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The Tufts Daily
Where you read it first | Friday, April 19, 2024

Daughter's 'Not to Disappear' satisfies fans with comforting familiarity

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The band "Daughter" during SXSW 2012 at Willie Nelson's ranch in Luck, TX on Mar. 15, 2012.

Daughter is arguably one of the most successful indie acts of our generation. The band’s debut, “If You Leave” received significant praise when it was released in 2013, and produced three singles including the Spotify favorite "Youth." Daughter’s popularity is due in part to its ability to create a powerful, moving effect on listeners with a very simple, minimal sound -- the band's atmospheric music is the perfect companion to a gloomy Sunday afternoon. Fortunately, Daughter’s sound has more or less remained the same over the years and this trend continues with its latest effort. Smartly released in the wintertime, “Not to Disappear," which dropped on Jan. 15, is the perfect follow up to “If You Leave." It is not bold and revolutionary, but it will satisfy fans with its comforting familiarity.

Despite Daughter's general interest in sticking with the same sound, the band does briefly explore new territory in "Not to Disappear." The album opens with the fittingly titled "New Ways," which has a slightly different feel than much of the album's other tracks. The haunting beats complement the notably louder and more guitar-heavy sound. The album's second track, titled “Numbers,” sees the band return to a more familiar vibe, although the inclusion of percussion makes the song's overall effect more powerful. With repetitive and memorable lyrics like “I feel numb in this kingdom,” the track is evidently more pop than the opening track. “Do the Right Thing," follows with a softer, simpler arrangement, and like "Youth", the song’s simplicity captivates its listeners. A song about old age and memory loss,Do the Right Thing” soars in its final lines: “And they're making children / Everyone's in love/ I just sit in silence / Let the pictures soak." These lyrics convey the ephemerality of life and love in a poignant, devastating way.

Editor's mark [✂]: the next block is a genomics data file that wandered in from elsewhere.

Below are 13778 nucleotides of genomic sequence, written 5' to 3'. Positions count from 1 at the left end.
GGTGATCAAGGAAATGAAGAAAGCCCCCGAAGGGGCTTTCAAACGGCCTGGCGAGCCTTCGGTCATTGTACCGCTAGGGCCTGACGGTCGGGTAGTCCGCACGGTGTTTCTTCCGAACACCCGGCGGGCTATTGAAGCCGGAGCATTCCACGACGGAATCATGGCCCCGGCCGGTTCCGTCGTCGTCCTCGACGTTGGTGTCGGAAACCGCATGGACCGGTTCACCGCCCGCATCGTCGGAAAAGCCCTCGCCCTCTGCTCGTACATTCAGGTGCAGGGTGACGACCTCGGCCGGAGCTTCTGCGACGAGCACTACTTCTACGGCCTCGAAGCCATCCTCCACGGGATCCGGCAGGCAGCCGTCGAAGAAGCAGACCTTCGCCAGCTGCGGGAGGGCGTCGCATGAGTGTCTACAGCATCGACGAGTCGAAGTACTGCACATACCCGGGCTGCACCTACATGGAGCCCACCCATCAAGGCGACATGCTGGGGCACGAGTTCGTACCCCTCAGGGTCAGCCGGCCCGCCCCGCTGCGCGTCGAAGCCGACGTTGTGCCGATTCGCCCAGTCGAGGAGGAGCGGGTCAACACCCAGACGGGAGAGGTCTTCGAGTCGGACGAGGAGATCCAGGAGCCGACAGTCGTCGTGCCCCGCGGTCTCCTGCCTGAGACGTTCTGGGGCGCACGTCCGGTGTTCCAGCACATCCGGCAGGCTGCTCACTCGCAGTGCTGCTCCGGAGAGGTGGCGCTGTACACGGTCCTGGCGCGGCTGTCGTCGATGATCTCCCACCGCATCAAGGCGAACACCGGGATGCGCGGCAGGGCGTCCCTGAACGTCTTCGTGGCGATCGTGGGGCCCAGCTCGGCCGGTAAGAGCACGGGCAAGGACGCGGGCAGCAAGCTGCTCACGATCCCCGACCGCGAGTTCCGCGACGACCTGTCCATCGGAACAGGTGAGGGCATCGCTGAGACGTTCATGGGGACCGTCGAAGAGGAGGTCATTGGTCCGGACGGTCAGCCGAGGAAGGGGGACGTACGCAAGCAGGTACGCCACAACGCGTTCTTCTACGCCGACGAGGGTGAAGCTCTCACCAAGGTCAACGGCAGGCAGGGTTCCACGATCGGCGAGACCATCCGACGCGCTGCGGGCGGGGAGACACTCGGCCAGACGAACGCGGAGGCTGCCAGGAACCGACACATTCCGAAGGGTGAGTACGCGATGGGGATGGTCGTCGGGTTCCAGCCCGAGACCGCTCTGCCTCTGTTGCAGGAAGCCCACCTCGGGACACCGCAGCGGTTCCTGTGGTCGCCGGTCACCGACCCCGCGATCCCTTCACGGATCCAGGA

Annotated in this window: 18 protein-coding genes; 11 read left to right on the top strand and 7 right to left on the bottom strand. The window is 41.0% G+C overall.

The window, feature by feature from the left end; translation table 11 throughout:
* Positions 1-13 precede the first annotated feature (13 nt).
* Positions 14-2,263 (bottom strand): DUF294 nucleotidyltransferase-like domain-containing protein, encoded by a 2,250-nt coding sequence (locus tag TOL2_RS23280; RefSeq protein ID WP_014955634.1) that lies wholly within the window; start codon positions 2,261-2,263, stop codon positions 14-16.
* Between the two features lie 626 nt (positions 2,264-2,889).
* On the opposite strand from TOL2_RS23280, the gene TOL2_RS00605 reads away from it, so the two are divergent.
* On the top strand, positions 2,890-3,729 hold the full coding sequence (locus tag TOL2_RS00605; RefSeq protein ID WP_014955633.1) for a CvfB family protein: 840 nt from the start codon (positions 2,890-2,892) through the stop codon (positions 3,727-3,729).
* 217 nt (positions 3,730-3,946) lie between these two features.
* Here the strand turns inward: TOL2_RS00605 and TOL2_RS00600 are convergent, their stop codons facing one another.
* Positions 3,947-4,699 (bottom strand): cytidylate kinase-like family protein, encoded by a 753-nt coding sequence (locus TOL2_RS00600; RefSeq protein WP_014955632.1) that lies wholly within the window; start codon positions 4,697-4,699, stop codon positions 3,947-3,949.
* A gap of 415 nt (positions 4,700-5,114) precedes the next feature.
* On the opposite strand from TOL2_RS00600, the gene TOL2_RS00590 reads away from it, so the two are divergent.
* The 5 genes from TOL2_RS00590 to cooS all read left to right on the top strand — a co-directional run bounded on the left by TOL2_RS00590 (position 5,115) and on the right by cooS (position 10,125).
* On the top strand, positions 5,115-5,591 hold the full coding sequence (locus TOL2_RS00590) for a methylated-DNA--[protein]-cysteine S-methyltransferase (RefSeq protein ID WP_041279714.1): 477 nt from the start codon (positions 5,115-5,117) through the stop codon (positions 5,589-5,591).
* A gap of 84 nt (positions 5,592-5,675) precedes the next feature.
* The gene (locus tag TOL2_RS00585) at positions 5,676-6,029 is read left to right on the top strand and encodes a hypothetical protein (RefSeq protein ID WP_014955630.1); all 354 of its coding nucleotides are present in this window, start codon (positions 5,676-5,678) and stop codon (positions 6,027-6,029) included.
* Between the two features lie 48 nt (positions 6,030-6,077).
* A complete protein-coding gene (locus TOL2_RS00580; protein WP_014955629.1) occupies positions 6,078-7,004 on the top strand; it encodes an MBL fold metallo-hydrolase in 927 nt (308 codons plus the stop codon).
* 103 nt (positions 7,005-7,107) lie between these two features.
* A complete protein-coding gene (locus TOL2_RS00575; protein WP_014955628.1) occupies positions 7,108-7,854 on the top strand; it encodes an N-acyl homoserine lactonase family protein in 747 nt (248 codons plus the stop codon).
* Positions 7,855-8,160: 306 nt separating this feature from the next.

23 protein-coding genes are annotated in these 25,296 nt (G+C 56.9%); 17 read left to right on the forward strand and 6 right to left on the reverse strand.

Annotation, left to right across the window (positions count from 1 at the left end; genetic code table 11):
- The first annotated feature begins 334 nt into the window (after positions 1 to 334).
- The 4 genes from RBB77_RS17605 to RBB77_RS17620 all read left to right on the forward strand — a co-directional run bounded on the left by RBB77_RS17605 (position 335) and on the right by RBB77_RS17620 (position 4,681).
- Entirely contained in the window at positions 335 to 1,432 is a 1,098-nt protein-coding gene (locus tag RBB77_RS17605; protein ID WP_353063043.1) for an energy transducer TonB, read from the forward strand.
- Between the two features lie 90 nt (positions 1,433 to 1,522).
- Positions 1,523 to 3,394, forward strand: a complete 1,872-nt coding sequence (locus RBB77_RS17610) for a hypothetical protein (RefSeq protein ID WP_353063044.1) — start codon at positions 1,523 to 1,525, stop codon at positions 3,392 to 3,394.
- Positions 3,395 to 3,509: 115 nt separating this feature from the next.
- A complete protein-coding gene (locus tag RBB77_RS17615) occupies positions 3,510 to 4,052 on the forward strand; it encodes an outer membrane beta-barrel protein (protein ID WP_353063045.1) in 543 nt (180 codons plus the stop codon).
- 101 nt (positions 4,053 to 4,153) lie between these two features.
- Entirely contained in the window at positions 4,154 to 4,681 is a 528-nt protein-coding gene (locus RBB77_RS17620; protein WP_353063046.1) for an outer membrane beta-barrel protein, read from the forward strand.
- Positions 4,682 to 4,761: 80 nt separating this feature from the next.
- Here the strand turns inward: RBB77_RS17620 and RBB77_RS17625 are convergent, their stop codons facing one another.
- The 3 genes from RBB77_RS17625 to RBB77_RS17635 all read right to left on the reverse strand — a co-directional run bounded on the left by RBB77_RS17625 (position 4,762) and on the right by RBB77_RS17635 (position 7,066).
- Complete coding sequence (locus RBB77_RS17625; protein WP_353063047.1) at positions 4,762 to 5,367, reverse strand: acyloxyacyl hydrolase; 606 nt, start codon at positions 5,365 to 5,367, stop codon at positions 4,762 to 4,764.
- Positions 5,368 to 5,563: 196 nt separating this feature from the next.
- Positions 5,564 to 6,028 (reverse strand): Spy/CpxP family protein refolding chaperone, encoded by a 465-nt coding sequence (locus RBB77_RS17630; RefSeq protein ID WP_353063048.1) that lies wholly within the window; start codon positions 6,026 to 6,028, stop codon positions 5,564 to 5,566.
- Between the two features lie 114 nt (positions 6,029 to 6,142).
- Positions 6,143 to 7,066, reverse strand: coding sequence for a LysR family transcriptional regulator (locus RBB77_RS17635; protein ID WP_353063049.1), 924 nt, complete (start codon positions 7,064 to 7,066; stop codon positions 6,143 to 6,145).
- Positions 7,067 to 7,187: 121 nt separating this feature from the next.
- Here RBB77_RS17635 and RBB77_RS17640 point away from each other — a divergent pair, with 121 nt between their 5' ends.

While “Do the Right Thing” is certainly the highlight of the album, each of the remaining tracks has remarkable moments of its own. “How” and “Mothers” are emotional break-up tracks with a build up. “Alone / With You” is not very outstanding musically, but its lyrics candidly explore the dilemma of remaining in a painful relationship. The next two songs, “No Care” and “To Belong,” lift the mood with faster beats, despite the fact that both tracks are about dysfunctional relationships. In “No Care," lead singer Elena Tonra chants, “I don't care, I don't care anymore” over and over again, while “To Belong” features the lyrics “I don’t want to belong to you, to anyone.” While previous songs examine the vulnerable stages of heartbreak, these two tracks offer an inspiring indifference to romantic disappointment.

The newfound indifference is, however, strikingly absent in “Fossa," the album's penultimate track. The tempo is still fast, but confessional lyrics like “I don’t owe you much / But I miss you so” suggest a break up not so easily forgotten. The final song, “Made of Stone” finds Tonra contracting the message in "Fossa." She tells her lover, “I think I'm made of stone/ I should be feeling more,” even though the preceding song strongly suggests the opposite.

Plainly stated, "Not to Disappear" is a breakup album. Its simple and confessional lyrics openly express the grief and sorrow of a crumbling relationship, the words matching the dark and gloomy atmosphere of the music. The album has nothing new and groundbreaking to offer, but it will certainly please Daughter's fans. Though “Not to Disappear” will not become a classic on its own, the album will most likely to be remembered as an admirable, if safe, follow-up to “If You Leave."

Summary Daughter plays it safe of 'Not to Disappear' but nevertheless offers a competent album.
3.5 Stars